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The battle over the reform of the capital market and banks is nearing the finish line. The bankers, armed with dozens of overt and covert lobbyists, lawyers and PR experts, are exerting pressure unprecedented in scale on the members of the Knesset Finance Committee.

The bankers are trying to frighten and confuse the MKs, mainly by repeating the mantra of all anti-reform campaigns over the last decade: the reform is dangerous. It's a lab test formulated by bureaucrats who have no idea how the world really works.

As an entity that has closely followed capital market and economic reforms for the last 18 years, this column will spend the next few days providing Knesset members with a short guide on how to contend with the bankers' threats, scare tactics and spin.

Today's column will be devoted to the bankers' claim that the reform is wrong-minded because savers in provident funds were "not consulted."

When the bankers first raised this claim half a year ago, it aroused mainly giggles, and the assumption was they'd abandon it. Yet Bank Leumi chairman Eitan Raff said that very thing to the Knesset Finance Committee on Tuesday.

Raff is kindly invited to remind us when he ever sought the "permission" or "opinion" of the hundreds of thousands of policy-holders at Migdal Insurance, before selling the controlling interest in Israel's biggest insurance company to the Italian concern Generali. The sale followed reforms under which the Finance Ministry forced banks to reduce their holdings in Israel's biggest corporations.

Can Mr. Raff, who knows the American capital market inside and out, point to instances where "checks" or "democratic votes" were held among the millions of clients of America's big Wall Street banks when the attorney general of New York forced them to fundamentally restructure their business, in order to eradicate conflicts of interest that contravened the greater good of the customers?

Did Mr. Raff hear demands for a survey of the millions of Citibank customers ahead of a possible deal - now under discussion - for it to sell all its provident and mutual fund holdings to the independent asset management company Legg Mason?

Raff's claim is specious on two grounds. First, there is no precedent or need to "consult" with the customers of financial establishments where control is changing hands. Deals of this very type take place every day at financial institutions the world wide; billions change hands, but nobody asks clients how they feel about it. If they don't like it, they can take their custom elsewhere.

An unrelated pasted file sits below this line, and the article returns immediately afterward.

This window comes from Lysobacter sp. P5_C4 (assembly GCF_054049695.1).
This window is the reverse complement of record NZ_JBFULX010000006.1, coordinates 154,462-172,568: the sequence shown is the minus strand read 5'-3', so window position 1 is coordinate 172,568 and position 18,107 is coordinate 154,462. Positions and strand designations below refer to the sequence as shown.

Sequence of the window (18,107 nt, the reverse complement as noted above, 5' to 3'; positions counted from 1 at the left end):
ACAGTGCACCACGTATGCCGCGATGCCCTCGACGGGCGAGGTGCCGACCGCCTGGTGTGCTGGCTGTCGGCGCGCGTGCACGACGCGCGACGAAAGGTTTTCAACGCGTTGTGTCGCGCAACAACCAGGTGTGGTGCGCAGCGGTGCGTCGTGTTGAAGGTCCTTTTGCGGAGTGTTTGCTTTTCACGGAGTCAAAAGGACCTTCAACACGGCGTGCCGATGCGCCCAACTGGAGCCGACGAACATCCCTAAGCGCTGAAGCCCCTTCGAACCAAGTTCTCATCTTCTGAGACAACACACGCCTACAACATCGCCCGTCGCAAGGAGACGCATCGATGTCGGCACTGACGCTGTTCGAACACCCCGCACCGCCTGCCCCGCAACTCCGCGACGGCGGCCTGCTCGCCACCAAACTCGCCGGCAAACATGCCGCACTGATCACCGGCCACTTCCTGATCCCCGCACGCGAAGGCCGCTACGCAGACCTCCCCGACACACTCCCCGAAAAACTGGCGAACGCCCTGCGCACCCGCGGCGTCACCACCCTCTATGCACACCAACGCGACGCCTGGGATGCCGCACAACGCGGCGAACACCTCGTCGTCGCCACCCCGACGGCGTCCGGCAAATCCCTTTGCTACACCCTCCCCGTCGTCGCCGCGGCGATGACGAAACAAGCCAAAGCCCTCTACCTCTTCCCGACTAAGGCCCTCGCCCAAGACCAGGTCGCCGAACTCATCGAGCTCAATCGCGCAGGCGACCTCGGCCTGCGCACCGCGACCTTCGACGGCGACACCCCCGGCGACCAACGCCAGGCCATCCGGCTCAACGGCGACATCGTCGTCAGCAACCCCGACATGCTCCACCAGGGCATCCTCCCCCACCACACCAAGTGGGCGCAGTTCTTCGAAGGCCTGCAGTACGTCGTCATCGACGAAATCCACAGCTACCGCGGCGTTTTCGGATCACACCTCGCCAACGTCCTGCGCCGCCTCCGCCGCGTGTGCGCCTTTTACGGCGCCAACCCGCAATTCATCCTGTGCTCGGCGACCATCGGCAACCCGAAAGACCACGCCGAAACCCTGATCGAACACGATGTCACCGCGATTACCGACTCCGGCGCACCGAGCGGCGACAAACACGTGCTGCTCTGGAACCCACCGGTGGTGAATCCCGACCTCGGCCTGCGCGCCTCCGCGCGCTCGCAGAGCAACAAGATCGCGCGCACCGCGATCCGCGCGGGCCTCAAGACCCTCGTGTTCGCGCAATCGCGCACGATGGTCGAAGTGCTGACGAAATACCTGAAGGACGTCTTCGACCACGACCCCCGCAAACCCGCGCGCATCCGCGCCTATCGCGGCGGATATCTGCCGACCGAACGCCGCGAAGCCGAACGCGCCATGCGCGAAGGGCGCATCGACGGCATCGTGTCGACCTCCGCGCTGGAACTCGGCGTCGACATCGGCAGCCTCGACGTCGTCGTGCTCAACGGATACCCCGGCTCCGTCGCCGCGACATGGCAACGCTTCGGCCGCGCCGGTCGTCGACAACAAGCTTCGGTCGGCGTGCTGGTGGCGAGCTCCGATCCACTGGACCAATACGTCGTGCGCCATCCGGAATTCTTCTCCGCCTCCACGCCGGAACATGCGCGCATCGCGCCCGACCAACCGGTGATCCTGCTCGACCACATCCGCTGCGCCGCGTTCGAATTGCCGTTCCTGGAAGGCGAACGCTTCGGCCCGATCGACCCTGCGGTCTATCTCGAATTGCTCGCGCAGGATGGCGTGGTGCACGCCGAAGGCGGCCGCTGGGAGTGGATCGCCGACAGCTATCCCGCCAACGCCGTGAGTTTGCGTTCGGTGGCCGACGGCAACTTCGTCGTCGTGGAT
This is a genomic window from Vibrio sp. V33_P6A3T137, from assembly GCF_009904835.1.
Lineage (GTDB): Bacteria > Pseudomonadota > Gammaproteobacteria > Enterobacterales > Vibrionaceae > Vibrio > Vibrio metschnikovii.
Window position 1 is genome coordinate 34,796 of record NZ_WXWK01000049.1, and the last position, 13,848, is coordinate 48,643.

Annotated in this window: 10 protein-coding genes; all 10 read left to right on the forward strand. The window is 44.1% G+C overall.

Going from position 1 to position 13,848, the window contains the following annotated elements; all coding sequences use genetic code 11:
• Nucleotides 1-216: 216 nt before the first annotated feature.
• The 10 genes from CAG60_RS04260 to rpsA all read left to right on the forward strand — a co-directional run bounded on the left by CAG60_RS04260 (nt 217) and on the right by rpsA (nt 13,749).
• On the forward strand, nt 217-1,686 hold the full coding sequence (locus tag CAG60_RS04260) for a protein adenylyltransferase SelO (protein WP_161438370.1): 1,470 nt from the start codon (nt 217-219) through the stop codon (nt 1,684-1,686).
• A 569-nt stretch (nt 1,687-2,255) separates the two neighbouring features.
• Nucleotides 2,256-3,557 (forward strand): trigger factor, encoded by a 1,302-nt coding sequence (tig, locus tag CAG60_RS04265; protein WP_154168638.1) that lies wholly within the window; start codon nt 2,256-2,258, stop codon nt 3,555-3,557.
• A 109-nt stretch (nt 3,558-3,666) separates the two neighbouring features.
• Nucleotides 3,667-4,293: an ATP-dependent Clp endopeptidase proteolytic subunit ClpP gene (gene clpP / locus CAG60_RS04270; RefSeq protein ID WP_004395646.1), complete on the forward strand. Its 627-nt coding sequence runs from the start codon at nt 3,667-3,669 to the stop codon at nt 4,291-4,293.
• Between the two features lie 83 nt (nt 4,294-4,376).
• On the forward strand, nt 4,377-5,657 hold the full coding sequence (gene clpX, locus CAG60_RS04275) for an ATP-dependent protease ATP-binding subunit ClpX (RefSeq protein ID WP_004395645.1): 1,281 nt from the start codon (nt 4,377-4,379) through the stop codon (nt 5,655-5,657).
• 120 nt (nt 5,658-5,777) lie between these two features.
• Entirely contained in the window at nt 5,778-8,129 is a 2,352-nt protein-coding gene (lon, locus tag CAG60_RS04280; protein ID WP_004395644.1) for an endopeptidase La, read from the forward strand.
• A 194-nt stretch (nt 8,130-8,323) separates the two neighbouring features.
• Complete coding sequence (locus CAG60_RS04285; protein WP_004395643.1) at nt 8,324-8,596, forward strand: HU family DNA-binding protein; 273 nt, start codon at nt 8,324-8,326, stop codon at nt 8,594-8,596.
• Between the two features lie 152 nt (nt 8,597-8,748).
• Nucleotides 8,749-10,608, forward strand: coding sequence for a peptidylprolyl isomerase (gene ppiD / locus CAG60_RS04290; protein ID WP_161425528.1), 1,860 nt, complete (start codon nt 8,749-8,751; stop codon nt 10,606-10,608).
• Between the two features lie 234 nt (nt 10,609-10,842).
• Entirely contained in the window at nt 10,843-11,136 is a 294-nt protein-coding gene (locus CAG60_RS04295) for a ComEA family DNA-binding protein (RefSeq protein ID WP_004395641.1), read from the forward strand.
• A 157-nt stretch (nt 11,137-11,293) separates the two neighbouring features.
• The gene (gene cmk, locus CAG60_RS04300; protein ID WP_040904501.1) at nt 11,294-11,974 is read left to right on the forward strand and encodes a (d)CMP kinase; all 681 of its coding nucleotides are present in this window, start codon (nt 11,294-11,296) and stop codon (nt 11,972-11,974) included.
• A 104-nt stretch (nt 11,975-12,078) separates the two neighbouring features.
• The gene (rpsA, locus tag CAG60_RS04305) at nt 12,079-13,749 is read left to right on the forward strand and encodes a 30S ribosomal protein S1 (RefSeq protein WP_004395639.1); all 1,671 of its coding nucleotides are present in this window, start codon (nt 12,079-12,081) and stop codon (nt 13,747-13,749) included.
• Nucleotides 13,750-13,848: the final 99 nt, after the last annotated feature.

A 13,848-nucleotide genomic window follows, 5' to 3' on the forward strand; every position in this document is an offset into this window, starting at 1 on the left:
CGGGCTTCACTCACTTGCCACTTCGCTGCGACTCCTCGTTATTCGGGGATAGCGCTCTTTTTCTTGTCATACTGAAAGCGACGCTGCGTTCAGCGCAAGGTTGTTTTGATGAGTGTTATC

Second, there are no such "votes" about financial reforms. Nobody asked the hundreds of thousands of depositors in pension funds before the government's reform that, among other things, slashed their entitlements by tens of percent.

The proposed Bachar reform would release the capital market and clients from the stranglehold of the banks. Each customer could choose who would manage their money. It is no coincidence that the more sophisticated of the banks' customers are jumping ship in droves, withdrawing their money from the banks' provident funds and training funds.

The idea of holding a democratic vote among bank customers every time the government, or a bank, wants to introduce a reform or major change is intriguing. But perhaps it should be given a trial run with something a little less cardinal, to see how the banks and their customers adjust to it.

Perhaps we should start with a survey among Hapoalim's and Leumi's customers about the wages of the CEOs. Do you think, madam, that they should earn: A) five times, B) 10 times, C) 20 times, or D) 200 times the average wage?

The bankers would naturally proffer an excellent explanation as to why it's a terrible idea to survey their customers. It's a matter for the banks' shareholders, not their customers, they'd argue. Also, hundreds of thousands of customers don't have enough savvy in economics and business to decide whether a salary of NIS 3 million or NIS 5 million a year is right and proper, too low, or totally excessive.

All true. They also know that the bank customers don't have the resources to understand the crying need for the reform of the banks and capital market, based on a total separation of the banks from their provident and mutual funds. The bankers know it well, but they hope to pull the wool over the committee members' eyes anyway.